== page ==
Adobe first moved its headquarters to downtown San Jose, California, in 1994.
2,500 people work at the company's headquarters today. That's one in six of its total 15,000 worldwide employees.
Recently, the company's headquarters underwent a renovation, updating 143,000 square feet of its workspace.
The updates weren't just utilitarian — there's plenty of art throughout the workspace now. “Our workspaces show off our creative, innovative, and collaborative culture by putting a heavy emphasis on inspirational design and aesthetics that reflect the vibrancy of our brand," Jonathan Francom, Adobe's vice president of global workplace solutions, tells Business Insider.
This particular piece was actually created by the company's digital video and audio team. It's the visualization of an Adobe employee's voice.
And on the building's Photoshop floor, there are several "time capsule" phone booths. Here's the 1990 booth — note the old Macintosh model running Photoshop 1.0. Whenever you step in to make a phone call, you're stepping back in time.
One of the office's lobbies now has a touch screen that lets guests and employees summon creative inspiration with a flick of their fingers — the screen responds to search terms with images and illustrations.
Employees looking for an afternoon pick-me-up can head to the office's coffee bar to grab a latte, a cappuccino, or some matcha green tea. If they're hungry, they can also pick up some Nutella cheesecake or raspberry macarons from the in-house pastry chef. Baristas also spice up the menu with daily specials like Vietnamese iced coffee. There's also free drip coffee for people who like to keep things simple.
There are plenty of other places to grab some grub around Adobe's headquarters. The food isn't free across the board, but it's all subsidized for employees. This particular spot, Layers, is a café featuring coffee and 100% nut-free sandwiches, like the pun-tastic AdoBLT.
Every Friday, employees gather in Layers for free beer, wine, cheese plates, and even some arcade-style basketball games.
Palettes is a slightly bigger cafè with a focus on local ingredients. There's a fresh salad bar, sushi, tacos, and falafel.
The design for Palettes was inspired by Silicon Valley's history as an orchard.
This part of the office around Palettes also features a community garden and a living plant wall.
Templates is the third and biggest café.
The theme here is "comfort food from around the world."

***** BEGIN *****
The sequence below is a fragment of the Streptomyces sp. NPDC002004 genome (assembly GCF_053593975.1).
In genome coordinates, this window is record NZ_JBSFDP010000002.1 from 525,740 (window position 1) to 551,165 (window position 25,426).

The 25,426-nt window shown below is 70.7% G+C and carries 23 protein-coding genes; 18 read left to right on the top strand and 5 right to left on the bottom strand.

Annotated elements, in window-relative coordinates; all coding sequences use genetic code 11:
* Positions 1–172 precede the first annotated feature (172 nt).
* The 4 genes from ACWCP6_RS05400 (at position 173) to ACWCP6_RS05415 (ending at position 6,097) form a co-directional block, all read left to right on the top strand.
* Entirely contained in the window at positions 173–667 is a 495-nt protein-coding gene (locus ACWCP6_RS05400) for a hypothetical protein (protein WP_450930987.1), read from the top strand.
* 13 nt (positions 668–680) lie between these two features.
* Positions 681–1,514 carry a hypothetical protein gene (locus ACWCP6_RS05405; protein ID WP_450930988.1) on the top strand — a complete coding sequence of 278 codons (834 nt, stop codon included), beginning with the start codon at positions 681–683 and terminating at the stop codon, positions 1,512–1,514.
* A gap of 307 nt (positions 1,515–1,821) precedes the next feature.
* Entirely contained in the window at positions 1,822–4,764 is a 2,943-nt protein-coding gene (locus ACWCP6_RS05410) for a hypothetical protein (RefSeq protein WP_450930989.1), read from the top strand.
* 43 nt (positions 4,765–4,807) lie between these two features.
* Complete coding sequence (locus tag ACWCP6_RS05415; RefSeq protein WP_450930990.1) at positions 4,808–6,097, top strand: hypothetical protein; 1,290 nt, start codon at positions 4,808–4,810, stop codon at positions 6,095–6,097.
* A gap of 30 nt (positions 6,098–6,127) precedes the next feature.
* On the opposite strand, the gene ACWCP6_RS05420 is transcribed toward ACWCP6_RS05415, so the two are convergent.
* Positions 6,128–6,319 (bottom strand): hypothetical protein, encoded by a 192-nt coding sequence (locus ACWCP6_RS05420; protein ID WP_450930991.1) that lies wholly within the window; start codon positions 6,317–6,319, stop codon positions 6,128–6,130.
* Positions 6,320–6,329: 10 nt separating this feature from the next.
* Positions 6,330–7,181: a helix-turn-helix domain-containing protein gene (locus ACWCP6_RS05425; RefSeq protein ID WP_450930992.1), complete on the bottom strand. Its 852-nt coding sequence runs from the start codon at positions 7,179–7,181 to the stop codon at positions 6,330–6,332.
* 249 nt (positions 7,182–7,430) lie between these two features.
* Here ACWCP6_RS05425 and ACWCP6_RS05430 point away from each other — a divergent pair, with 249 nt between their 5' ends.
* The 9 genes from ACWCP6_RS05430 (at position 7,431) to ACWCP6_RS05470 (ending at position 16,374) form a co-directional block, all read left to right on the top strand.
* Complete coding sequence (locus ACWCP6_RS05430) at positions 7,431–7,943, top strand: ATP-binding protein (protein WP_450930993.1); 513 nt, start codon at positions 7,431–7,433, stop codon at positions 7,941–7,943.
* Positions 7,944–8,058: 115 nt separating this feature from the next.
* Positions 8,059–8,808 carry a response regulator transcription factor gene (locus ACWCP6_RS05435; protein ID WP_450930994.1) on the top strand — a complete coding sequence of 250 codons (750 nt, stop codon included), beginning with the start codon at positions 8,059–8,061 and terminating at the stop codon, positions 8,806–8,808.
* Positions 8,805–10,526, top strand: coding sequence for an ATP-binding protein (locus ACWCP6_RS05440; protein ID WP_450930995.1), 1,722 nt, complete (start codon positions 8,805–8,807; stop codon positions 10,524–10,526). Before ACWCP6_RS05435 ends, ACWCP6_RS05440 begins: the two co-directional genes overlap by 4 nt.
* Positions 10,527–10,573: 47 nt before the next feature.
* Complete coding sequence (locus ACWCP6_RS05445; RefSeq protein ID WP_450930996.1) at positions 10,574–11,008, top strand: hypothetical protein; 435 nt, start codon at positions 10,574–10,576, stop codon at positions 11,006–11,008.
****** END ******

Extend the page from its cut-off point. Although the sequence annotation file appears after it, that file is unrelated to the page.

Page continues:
Employees can grab curry, Asian wok stir fries, tandoori breads, or burgers.
Workers looking to sharpen their culinary skills can also stop by for cooking lessons from the company's executive chef.
There's also an outdoor patio that's open to employees at all times.
Up here, people can work, eat, or just take a break to recharge and talk with coworkers. It's also a great spot for team events.
The perks at Adobe don't just revolve around eating and sitting, though. The office has its own wellness center.
The center is free for employees and holds group fitness classes like spin, yoga, and bootcamp.
The wellness center's gym is equipped with weights, cardio equipment, and a QueenAx training system, which is a customizable training frame.
And if the open meditation room isn't private enough for employees, there's also a “Peace in a Pod" Somadome on-site, which allows Adobe workers to embark on a guided meditation experience in a personal capsule.
Massages are also offered to employees at discounted prices.
And the amenities don't stop there. Adobe also offers on-site vehicle maintenance, dry cleaning, bicycle repair and rental, as well as mother's rooms.
Adobe's employees have responded positively to the perks. They rate them 4.6 stars out of 5 on Glassdoor.
One of the biggest gathering spots in the office is known as "the steps." The amphitheater includes a giant display screen, and enough seats for 170 employees — not to mention ping pong tables for a little good-natured competition.
"At the end of the day, we’re hoping to bring people together and spark innovation," Francom tells Business Insider.
Adobe employs an open office design ...
... but there are plenty of spaces that allow you to slip away ...
... and enjoy a quiet moment or two.
"We’ve created a variety of community areas and alternative work spaces that give our employees the ability to choose where and how to work, and provides the opportunity to meet up and collaborate in new ways," Francom says.